"The third question that has come up," said Pickering, "is why we didn't investigate the Secretary of State" and her deputies. The "simple and straightforward answer" is that "they played no role in the decision making which was relevant to the preparations for meeting the security crisis in Benghazi," and the role they did play on the night of Sept. 11 "was fairly clearly portrayed to us by other people who attended the meetings, and we had no questions about it. We thought that what they did made sense and fit exactly what should have been done."
What Pickering may mention, if and when he does testify in public, is the role of Congress, which he considers primarily responsible for underfunding the protection of diplomatic posts abroad. Fortunately, legislative idiocy has not prevented the redirection of almost $1.5 billion in funds to improve security in dozens of posts, both physically and with additional security officers and Marine guards.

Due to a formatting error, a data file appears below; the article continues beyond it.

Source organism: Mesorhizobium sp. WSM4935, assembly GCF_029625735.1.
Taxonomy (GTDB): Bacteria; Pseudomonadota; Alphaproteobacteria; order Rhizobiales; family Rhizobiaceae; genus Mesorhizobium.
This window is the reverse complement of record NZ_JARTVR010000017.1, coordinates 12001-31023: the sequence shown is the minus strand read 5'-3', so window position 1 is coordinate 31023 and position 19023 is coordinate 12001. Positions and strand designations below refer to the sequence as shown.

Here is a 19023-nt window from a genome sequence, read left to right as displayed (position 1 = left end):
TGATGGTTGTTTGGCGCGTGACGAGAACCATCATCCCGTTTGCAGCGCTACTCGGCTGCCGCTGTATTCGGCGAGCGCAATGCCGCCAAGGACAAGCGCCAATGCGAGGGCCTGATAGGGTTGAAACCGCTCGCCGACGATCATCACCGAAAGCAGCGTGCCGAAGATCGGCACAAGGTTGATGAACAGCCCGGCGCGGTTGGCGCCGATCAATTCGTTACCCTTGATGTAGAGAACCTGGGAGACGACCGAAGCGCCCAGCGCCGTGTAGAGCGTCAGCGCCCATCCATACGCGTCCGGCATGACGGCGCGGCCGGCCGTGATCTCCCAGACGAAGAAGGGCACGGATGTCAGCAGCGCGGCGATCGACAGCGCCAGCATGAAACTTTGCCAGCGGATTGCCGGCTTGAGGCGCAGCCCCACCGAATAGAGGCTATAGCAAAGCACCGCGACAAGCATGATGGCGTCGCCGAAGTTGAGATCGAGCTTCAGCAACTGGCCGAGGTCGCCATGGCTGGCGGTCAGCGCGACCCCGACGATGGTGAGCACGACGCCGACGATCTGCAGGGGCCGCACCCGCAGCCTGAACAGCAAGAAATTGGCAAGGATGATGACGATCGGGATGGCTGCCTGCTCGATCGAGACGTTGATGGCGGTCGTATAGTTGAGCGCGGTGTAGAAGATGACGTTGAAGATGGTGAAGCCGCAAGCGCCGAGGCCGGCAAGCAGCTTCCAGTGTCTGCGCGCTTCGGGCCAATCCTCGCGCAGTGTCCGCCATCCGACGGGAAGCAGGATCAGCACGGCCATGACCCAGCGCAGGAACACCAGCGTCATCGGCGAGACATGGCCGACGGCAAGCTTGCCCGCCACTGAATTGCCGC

Aside from the weak oversight of Congress, Pickering also seems critical of the media coverage of Benghazi. In preparing to chair the Accountability Review Board, Pickering said, he "asked for, received and read all of the press reporting that the State Department could find and put together for me, covering the events in Benghazi and the aftermath, from the initial attack right through to the day we submitted our report."
He undertook this required reading because "I thought there would be useful ideas, leads, analyses that had to be taken into account. What I found in general was a very significant amount of wild, and I think fictionalized, made-up kind of information.